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Fujifilm Corporation v. Motorola Mobility LLC

United States District Court, N.D. California

June 24, 2015



WILLIAM H. ORRICK, District Judge.

On June 16, 2015, the parties filed a Joint Status Report concerning various issues that remain unresolved following entry of the jury verdict in the patent infringement trial held in this case. See Dkt. No. 343 ("Rpt."). This order addresses each issue below.


"Inequitable conduct is an equitable defense to patent infringement that, if proved, bars enforcement of a patent." Therasense, Inc. v. Becton, Dickinson & Co., 649 F.3d 1276, 1285 (Fed. Cir. 2011). To prevail on the defense, the accused infringer must prove that the patent applicant "misrepresented or omitted material information with the specific intent to deceive the PTO." Id. at 1287. "The accused infringer must prove both elements - intent and materiality - by clear and convincing evidence." Id.

Motorola concedes that, in light of the jury's finding of no invalidity under 35 U.S.C. ยง 102(f), it cannot satisfy the materiality element of its inequitable conduct defense. Rpt. at 1. It states that I may rule on the defense without the introduction of additional evidence. Id. Fujifilm agrees. See Rpt. at 1-2.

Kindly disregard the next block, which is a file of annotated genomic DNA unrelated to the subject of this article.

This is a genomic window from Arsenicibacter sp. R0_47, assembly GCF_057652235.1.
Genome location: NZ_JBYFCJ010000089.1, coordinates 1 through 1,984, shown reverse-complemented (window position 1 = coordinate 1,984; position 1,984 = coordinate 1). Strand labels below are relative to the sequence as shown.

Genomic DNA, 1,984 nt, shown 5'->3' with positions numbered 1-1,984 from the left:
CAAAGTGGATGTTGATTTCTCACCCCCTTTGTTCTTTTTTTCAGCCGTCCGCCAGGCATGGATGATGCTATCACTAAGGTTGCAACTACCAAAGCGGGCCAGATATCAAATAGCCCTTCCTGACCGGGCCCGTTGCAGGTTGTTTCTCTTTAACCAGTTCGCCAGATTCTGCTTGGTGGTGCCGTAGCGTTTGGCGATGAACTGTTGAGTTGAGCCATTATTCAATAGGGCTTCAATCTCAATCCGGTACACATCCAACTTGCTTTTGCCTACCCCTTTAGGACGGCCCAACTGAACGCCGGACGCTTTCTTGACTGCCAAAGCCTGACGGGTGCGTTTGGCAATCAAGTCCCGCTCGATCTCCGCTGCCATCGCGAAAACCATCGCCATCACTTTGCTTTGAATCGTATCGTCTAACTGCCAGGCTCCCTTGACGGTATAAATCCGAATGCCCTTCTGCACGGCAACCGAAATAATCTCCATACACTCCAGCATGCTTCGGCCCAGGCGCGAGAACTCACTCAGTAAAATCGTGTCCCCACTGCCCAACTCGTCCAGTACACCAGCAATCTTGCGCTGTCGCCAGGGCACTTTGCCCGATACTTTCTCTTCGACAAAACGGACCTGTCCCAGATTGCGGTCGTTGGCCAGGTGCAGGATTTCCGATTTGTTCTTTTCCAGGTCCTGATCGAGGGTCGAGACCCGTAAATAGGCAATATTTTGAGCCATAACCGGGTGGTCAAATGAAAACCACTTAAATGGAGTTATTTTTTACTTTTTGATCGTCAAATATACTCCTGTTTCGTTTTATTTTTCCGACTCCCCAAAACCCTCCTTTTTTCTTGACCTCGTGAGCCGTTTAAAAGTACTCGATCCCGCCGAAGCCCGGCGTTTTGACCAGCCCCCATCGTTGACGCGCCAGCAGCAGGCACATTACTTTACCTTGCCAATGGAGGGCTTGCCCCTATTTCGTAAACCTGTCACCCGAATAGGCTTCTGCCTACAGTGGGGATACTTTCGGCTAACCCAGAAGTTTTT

I will issue a decision on inequitable conduct in conjunction with a decision on laches, discussed below. The parties shall not submit additional briefing or evidence on inequitable conduct.


The equitable defense of laches may bar a patentee's claim for pre-suit damages. A.C. Aukerman Co. v. R.L. Chaides Const. Co., 960 F.2d 1020, 1028 (Fed. Cir. 1992). "[A]pplication of the defense... is committed to the sound discretion of the district court." Id. at 1032. A defendant seeking to invoke the defense must prove two elements: (1) that the patentee "delayed filing suit for an unreasonable and inexcusable length of time from the time [it] knew or reasonably should have known of its claim against the defendant;" and (2) that "the delay operated to the prejudice or injury of the defendant." Id. A presumption of laches arises "upon proof that the patentee delayed filing suit for more than six years after actual or constructive knowledge of the defendant's alleged infringing activity." Id. at 1035-36.

Motorola asserts laches as a defense to infringement of the 763 patent, the one patent in suit that the jury found valid and infringed. To adjudicate the defense, Motorola proposes a short evidentiary hearing at which it would require no more than thirty minutes and would call only one witness. Rpt. at 2. Motorola further proposes that within ten days of the evidentiary hearing, the parties would submit proposed findings of fact and conclusions of law. Id.